8. One benefit that I feel that I received from adderrall was lessening the amount of information processing required to make a decision. In brief: it helped me make my decisions more efficiently and confidently. Now, this is not necessarily a good thing. My decision may have been of low quality but because I made it more efficiently (using less cognitive resources) I did not feel as fatigued by the end of the day. Read about decision fatigue here: I think this lessening of decision fatigue may be an overlooked factor in the appeal of adderall. It is not simply a CNS stimulant that provides a jolt physiologically (so to speak), but tends to decrease the amount of information processing required for people to make decisions, lessening fatigue. Well, since I am not going back to adderall, I have started to think about ways of managing decision fatigue in my own life and here are two ways I have come up with. 1.) Schedule --> I need to automate as many decisions in my life as possible. I need a rigid morning and evening routine such that I make most of the small decisions effortlessly and without expending precious cognitive resources. 2.) Meditation --> The mechanism of returning to the present moment when my mind begins to wonder will help me to process decision relevant information more efficiently. This should also decrease decision fatigue. Some questions for you folks: Have you struggled with decision fatigue? How has daily structure helped lessen it? Have you tried meditation, and did it help with decreasing it?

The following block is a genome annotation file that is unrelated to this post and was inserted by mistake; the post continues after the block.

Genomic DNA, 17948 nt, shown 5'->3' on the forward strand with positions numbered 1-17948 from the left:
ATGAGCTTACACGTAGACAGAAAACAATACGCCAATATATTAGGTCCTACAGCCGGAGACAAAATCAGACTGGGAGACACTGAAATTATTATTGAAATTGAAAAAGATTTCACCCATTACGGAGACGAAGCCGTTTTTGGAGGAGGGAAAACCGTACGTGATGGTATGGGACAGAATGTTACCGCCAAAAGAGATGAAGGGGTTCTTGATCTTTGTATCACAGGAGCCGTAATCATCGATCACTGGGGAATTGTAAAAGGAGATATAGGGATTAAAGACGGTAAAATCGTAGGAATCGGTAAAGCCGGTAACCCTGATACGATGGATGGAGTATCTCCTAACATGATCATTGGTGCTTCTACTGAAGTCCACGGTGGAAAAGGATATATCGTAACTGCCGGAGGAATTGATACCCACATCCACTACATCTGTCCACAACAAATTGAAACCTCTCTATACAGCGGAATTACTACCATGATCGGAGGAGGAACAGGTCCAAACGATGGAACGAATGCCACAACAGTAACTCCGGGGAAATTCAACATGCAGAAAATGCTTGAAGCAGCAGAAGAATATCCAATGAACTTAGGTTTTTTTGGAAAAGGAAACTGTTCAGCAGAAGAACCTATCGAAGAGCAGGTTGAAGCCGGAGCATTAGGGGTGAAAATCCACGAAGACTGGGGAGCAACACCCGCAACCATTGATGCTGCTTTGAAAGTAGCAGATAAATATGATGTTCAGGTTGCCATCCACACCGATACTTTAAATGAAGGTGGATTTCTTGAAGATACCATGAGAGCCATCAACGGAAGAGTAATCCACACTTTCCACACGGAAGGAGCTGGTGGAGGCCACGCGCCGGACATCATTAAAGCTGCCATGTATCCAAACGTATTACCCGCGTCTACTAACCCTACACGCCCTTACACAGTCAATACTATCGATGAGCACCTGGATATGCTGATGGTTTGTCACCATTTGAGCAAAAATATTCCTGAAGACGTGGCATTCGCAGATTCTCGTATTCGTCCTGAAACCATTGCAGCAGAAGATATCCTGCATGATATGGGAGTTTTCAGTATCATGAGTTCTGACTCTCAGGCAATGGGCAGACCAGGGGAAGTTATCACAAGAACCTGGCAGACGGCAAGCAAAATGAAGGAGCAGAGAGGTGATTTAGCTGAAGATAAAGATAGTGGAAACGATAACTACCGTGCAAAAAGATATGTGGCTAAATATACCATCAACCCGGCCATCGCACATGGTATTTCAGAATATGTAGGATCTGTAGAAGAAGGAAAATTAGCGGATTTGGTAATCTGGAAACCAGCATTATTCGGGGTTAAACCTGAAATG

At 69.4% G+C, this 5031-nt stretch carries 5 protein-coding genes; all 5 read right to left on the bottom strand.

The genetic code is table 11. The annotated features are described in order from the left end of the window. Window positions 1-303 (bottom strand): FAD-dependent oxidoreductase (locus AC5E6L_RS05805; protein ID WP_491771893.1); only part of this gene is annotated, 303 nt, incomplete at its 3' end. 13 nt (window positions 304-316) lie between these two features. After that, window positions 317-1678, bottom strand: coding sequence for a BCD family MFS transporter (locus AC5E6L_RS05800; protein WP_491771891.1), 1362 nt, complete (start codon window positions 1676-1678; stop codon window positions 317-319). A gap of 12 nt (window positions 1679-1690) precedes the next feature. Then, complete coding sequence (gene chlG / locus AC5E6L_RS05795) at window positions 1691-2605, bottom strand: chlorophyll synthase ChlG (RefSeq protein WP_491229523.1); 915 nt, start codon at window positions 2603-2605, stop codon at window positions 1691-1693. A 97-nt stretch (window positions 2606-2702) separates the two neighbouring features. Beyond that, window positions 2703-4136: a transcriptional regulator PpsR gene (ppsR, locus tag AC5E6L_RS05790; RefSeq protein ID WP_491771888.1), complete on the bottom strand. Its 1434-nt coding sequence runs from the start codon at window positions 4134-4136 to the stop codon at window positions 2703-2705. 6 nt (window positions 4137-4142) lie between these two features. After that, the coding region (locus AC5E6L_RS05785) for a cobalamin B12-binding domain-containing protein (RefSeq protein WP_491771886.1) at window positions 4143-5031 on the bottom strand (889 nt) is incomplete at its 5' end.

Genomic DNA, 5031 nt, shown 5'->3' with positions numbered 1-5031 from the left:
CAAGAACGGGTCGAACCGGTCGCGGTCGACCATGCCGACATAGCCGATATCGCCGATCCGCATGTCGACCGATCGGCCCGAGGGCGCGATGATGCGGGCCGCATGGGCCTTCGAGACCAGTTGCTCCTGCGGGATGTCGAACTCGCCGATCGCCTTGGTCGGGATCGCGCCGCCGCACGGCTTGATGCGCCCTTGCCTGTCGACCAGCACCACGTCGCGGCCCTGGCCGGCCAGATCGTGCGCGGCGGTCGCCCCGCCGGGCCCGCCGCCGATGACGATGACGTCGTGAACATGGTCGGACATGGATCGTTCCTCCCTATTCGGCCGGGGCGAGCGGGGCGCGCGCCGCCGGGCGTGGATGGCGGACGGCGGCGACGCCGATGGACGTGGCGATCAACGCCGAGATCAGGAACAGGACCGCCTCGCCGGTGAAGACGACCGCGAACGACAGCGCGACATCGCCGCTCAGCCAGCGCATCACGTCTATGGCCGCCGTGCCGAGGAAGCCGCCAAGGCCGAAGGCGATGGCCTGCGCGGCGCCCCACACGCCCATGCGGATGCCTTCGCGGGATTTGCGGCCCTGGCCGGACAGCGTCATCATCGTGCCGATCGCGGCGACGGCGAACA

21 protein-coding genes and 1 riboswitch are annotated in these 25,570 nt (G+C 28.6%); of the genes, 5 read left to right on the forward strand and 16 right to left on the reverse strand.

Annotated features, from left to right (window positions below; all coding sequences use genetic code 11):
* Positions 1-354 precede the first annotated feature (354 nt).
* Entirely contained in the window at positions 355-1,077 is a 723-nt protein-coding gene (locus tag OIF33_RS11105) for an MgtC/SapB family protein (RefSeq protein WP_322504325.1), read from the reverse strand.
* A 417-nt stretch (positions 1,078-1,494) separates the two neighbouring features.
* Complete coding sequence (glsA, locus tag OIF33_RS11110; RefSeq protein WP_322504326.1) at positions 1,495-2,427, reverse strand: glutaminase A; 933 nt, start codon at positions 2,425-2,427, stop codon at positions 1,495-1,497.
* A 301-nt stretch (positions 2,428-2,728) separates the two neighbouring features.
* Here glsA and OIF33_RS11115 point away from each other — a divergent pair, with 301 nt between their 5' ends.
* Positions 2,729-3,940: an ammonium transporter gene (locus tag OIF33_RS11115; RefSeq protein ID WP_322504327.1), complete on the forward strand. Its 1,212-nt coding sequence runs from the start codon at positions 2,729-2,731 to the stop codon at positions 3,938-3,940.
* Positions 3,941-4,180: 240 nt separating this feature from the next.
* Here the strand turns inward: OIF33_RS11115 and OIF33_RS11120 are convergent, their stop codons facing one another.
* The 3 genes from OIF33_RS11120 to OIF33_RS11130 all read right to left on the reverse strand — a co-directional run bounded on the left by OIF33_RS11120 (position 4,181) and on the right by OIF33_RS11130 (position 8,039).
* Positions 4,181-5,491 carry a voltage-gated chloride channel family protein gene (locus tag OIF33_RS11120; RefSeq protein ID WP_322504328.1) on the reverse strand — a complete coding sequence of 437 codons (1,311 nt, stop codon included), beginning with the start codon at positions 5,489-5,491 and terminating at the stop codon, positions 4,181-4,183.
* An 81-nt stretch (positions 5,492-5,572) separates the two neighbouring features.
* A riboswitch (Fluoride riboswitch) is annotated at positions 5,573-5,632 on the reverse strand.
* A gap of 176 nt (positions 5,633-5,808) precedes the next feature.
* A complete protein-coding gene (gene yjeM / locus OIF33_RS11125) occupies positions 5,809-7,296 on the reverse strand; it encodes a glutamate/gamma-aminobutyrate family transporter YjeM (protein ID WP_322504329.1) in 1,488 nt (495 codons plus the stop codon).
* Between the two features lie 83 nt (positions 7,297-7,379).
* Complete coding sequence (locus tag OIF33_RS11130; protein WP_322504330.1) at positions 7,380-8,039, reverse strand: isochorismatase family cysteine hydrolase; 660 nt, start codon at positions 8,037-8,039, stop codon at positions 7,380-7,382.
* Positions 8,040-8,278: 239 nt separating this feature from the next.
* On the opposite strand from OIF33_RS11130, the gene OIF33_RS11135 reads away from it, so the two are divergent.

9. 20 days free

    Many thanks, Occasional01!
  10. 20 days free

    It has been rough but I have now gone 20 days without adderall and feeling very good about that.Thank you folks for your encouragement. Sleep, coffee, monster energy drinks, the ocean, fitness, and good music are getting me through.
  11. Adderall and Decision Fatigue

    I can't deny that it worked and it worked for me right up until I quit. Like Mike though, I didn't like the idea that my colleagues were able to do excellent work and didn't need a drug to do it. I know that I am able to overcome any work obstacle (e.g. decision fatigue) without the adderall crutch. I just have to change my life.
  12. Adderall and Decision Fatigue

    Nah, I was on it for 3+ years. I didn't really go through a "honeymoon phase" and never took more than 10 mg a day. I did take it pretty consistently though. I couldn't agree more with your second sentence. :-)
  13. Adderall and Decision Fatigue